Things mentioned earlier deal with something that really intrigues me, so I’d like to revive it.

    On what grounds do you deny or affirm the concept of absolute truth/morality?

  17. Jon says:

    Affirm on the simple idea that the statement “there is no absolute truth” must be absolutely true to operate under the dominant paradigm.

  18. Jon Wright says:

    Derek, perhaps to your question one might respond there are no ABSOLUTE morals, that is to say, no set standard apart from human decision, but a relative, social standard to which each group of people adhere. So then, right and wrong are defined, but these definitions are ever-changing with the tides of time. Gay marriage was not right 100 years ago, but now society says it is fine.

    However, this view quickly leads to gross atrocities and distortions. If right and wrong are defined by the views of the majority, then on what grounds are the gas chambers of the Nazis deemed atrocities? Can we condemn from our society the morals of another? If we say yes, then we contradict the above stated view.

    Further, this view yields itself to dictatorships and regimes. The powerful and convincing can change the morals or impress their morals on society. Stalin and Hitler are perfect examples. Indeed, Stalin not only rewrote the morals, but he also attempted to rewrite history…and why not? If morals are relative and he can gain the power to change them, what is stopping him? Power leads to personal happiness which is the only goal, only meaning, only purpose, for a seemingly meaningless and purposeless (is that a word?) life.

    Do not think I am making all who hold this view out to be “bad” people, for some I am sure live “good” lifes. As Mom Paine very pointed out, there are admirable choices in life that are good. But I do not want us to miss the point. This view of anti-theism provides only reasons to be immoral and is left without any objective reference point with which to condemn any choice. ANYONE THAT HOLDS THIS VIEW AND YET LIVES A MORAL LIFE MERELY LIVES BETTER THAN THIS PHILOSOPHY WARRANTS.

  19. mom paine says:

    I hope I’m not too late to make another post to this discussion. I just checked in after my post and was glad to see further disussion, and so many latin phrases!!!! Nice.

    Absolute morals or truth…no. nice people and mean people, yes. Like nice dogs and mean dogs, but with more reasoning power and more true attachments to others than dogs experience. Come on, hey, we are all checking in on Derek’s website because we have an attachment to him that transcends (sp) beastly attachments like relying on him for food or security. But unlike us Derek fans, there are many, many, people that are, through the combination of nature and nurture, sociopathic and self-serving in varying degrees, something like my dog here that would forget me in a couple of days if another person became his source of sustenance and security.

    But yes there can be a “good” (not absolute) morality or ethical basis to adhere to, in the absence of a personal God, but like a “good” faith, it has to be part of your upbringing, (a mark on the blank slate, is it “tabula rosa”?) But whether it be fear of damnation, or an empathy for others that motivates your morality, you are luckier yet if it just feels good to be good because that’s your NATURE.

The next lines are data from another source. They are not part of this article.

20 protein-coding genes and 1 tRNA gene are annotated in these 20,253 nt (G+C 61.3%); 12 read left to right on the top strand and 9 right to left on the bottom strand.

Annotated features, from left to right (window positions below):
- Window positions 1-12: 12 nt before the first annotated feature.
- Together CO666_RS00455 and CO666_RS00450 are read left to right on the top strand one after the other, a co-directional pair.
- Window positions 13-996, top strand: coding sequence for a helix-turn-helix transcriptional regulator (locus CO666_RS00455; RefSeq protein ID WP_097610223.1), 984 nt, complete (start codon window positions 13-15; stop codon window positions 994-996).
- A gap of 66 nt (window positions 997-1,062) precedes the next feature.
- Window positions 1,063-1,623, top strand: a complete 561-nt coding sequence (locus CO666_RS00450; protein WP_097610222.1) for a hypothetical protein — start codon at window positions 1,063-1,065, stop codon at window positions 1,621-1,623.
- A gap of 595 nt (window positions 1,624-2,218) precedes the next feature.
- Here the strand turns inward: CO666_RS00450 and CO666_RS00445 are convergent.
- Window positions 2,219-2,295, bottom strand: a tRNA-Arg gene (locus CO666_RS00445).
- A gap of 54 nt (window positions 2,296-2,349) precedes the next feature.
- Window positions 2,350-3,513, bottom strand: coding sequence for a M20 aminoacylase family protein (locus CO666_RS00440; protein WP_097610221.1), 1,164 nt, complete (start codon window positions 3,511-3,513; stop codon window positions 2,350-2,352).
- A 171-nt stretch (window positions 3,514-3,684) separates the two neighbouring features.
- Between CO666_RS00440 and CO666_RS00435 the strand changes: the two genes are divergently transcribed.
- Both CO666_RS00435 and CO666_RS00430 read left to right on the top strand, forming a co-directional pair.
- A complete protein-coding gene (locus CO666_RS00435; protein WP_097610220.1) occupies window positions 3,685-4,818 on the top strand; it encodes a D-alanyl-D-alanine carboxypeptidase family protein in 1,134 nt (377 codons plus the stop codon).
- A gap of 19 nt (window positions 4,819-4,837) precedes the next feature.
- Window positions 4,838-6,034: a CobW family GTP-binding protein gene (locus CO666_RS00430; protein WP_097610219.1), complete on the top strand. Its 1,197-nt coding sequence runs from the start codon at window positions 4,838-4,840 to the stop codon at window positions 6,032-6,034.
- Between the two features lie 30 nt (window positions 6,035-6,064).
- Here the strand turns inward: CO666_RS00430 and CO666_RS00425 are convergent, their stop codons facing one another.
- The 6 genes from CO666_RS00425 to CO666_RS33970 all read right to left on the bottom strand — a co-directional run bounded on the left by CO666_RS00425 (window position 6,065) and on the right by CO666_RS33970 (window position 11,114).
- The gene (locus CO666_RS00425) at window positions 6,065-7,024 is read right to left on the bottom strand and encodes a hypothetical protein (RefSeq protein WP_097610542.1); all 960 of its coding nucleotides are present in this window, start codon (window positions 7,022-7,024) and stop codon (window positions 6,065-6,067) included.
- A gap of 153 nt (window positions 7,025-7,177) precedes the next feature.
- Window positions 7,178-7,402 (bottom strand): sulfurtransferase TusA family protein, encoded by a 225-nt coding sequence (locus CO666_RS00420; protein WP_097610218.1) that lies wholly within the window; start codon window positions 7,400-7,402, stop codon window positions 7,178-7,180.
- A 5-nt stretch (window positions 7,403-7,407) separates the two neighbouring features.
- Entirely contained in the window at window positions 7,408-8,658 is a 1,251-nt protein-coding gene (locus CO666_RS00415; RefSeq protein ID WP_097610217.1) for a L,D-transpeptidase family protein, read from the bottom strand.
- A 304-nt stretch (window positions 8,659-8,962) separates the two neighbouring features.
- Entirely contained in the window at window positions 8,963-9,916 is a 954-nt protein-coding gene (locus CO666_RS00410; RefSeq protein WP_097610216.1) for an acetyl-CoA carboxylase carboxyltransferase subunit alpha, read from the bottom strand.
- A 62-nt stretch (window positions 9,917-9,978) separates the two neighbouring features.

To quote Sarah Lidbom and Forrest Gump, “and that’s all I have to say about that” or for the latin enthusiasts among Derek’s friends… “Ut tutus ego have loquor super ut”.

  20. Jon Wright says:

    I admit my ignorance on your Latin, Mom Paine…so much intellectual rhetoric…haha, just playing. Again, your beliefs that you stated above are admirable and I thank you for keeping this thread going.

    However, I still am failing to understand. You said absolute morals or truth&no. Are you absolutely sure of that?

    Further, you are using moral terms in your statements such as nice people and mean people and a good (not absolute) morality and ethical basis to adhere to, in the absence of a personal God. By what standard are these people mean or nice? See? You are assuming a moral standard in your defense of relative (to our up bringing) morality.

    In other words, you are using an some absolute moral standard to establish relative morality. By what standard are nice people nice and mean people mean? What defines their essence as morally bad or good? Their up bringing? If so, then the sons who are criminal dead beats because that is what their father was are good ethically because their life is consistent with their up bringing. But then we know innately that is wrong.

    Further, if the son is good (by his upbringing), then what right does a judge have to say he was wrong and he should serve 15 in the state penn for armed robbery of a liquor store? Because the judge has more power and thus he asserts his authority? Well if that is true, then we are back to the point of my last post.

    For my benefit at least, it would be appropriate here to define what is good and what is bad, and the reasons for each. This would be helpful because it is obvious that I am missing something since this explanation of morality seems unreasonable to me; yet I know that you said it is your reasoning mind that has kept you from believing in God so I hope you can clear this up for me.

  21. Jon Wright says:

    Forgive all the weird symbols. Apparently when you edit in Word and then post, Derek’s code has trouble transliterating.